Find the answer to your Linux question:
Results 1 to 5 of 5
So, atoi is not in the kernel. Is there a workaround?...
Enjoy an ad free experience by logging in. Not a member yet? Register.
  1. #1
    Just Joined!
    Join Date
    Jan 2010
    Location
    The Sillicon Valley, California
    Posts
    28

    how is atoi() done in the kernel?


    So, atoi is not in the kernel.

    Is there a workaround?

  2. #2
    Linux Enthusiast meton_magis's Avatar
    Join Date
    Oct 2006
    Location
    arizona
    Posts
    699
    not in the kernel?

    are you trying to use this in a C program? If you are, the kernel is not responsible for supplying libraries for non kernel apps. you need to inclue the cstdlib.h header file.

    cstdlib (stdlib.h) - C++ Reference

    it is a C++ site, but it includes the legacy library references. you need to include the cstdlin.h header into your source file, and then you can use atoi() in your program.
    New to the internet, technical forums, or the hacker / open source community??
    Read this to learn good posting habits http://www.catb.org/~esr/faqs/smart-questions.html

    RHCE for RHEL version 5
    RHCT for RHEL version 4

  3. #3
    Linux Guru coopstah13's Avatar
    Join Date
    Nov 2007
    Location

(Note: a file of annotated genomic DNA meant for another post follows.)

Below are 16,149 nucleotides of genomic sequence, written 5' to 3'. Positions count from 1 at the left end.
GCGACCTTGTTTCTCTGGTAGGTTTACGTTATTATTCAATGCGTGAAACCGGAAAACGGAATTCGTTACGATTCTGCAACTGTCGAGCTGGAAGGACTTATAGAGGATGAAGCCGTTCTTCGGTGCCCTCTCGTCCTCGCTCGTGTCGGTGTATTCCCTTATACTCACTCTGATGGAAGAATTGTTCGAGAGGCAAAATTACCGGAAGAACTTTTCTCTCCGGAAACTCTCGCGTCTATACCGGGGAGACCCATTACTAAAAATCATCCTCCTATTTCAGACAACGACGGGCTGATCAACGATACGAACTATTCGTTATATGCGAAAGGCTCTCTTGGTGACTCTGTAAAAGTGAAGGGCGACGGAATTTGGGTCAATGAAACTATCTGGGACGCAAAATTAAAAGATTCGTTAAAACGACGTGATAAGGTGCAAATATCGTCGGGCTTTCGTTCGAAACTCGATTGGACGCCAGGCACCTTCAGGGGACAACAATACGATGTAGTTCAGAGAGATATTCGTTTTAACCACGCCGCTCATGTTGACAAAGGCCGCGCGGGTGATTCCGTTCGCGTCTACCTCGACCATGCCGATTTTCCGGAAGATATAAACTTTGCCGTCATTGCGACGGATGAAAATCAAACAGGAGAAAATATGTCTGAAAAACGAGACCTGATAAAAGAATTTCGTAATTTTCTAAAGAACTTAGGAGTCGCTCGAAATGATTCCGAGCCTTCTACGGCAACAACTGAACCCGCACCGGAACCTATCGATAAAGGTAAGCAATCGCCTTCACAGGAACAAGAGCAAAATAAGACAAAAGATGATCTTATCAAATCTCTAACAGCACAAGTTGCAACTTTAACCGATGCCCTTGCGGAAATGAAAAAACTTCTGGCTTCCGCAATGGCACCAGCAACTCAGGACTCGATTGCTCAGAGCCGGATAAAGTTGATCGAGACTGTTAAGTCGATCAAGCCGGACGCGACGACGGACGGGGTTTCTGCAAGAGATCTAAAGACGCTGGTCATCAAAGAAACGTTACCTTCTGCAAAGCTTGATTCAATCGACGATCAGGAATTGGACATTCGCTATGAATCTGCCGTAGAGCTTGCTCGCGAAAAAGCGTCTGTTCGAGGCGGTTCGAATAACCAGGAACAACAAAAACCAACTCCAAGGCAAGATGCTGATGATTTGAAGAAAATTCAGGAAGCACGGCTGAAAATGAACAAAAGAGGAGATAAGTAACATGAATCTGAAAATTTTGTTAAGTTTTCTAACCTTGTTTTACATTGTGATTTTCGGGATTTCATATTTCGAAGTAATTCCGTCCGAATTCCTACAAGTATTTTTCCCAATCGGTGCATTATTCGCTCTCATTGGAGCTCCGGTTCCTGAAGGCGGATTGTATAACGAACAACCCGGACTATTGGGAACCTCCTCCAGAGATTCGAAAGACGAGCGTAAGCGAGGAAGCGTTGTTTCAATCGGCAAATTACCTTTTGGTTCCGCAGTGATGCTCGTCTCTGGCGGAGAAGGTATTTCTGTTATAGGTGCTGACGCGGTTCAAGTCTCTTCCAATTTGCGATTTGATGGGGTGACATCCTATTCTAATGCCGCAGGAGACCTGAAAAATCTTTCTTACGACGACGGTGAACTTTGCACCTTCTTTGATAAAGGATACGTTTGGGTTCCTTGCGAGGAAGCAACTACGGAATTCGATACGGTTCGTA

NH, USA
    Posts
    3,149
    i'm guessing the OP is trying to write a kernel code, and needs the functionality of atoi. Probably you can't include stdlib.h in a kernel module, thus the problem.

  4. #4
    Linux Guru Rubberman's Avatar
    Join Date
    Apr 2009
    Location
    I can be found either 40 miles west of Chicago, in Chicago, or in a galaxy far, far away.
    Posts
    11,380
    There is a function simple_strtol() defined in kernel.h which you can use in place of atoi().
    Sometimes, real fast is almost as good as real time.
    Just remember, Semper Gumbi - always be flexible!

  5. #5
    Just Joined!
    Join Date
    Jul 2009
    Posts
    49

    kernel API...

    To those new people trying to find their way through the Kernel API....

    If you have a look at the README file in the top directory of the Linux kernel source, you will find a reference to "DOCUMENTATION". It refers you to the directory under that current directory of "Documentation/DocBook". In that directory are instructions of how to generate the html or PDF files that describe the Kernel API which also lists the "simple_strtoll()" function along with many other useful functions. If you are writing a kernel module, you should really become acquainted with the kernel API. I derive a lot of amusement reviewing someones code after they have written a bunch of linked list functions AGAIN!!

    Cheers!!

Posting Permissions

  • You may not post new threads
  • You may not post replies
  • You may not post attachments
  • You may not edit your posts
  •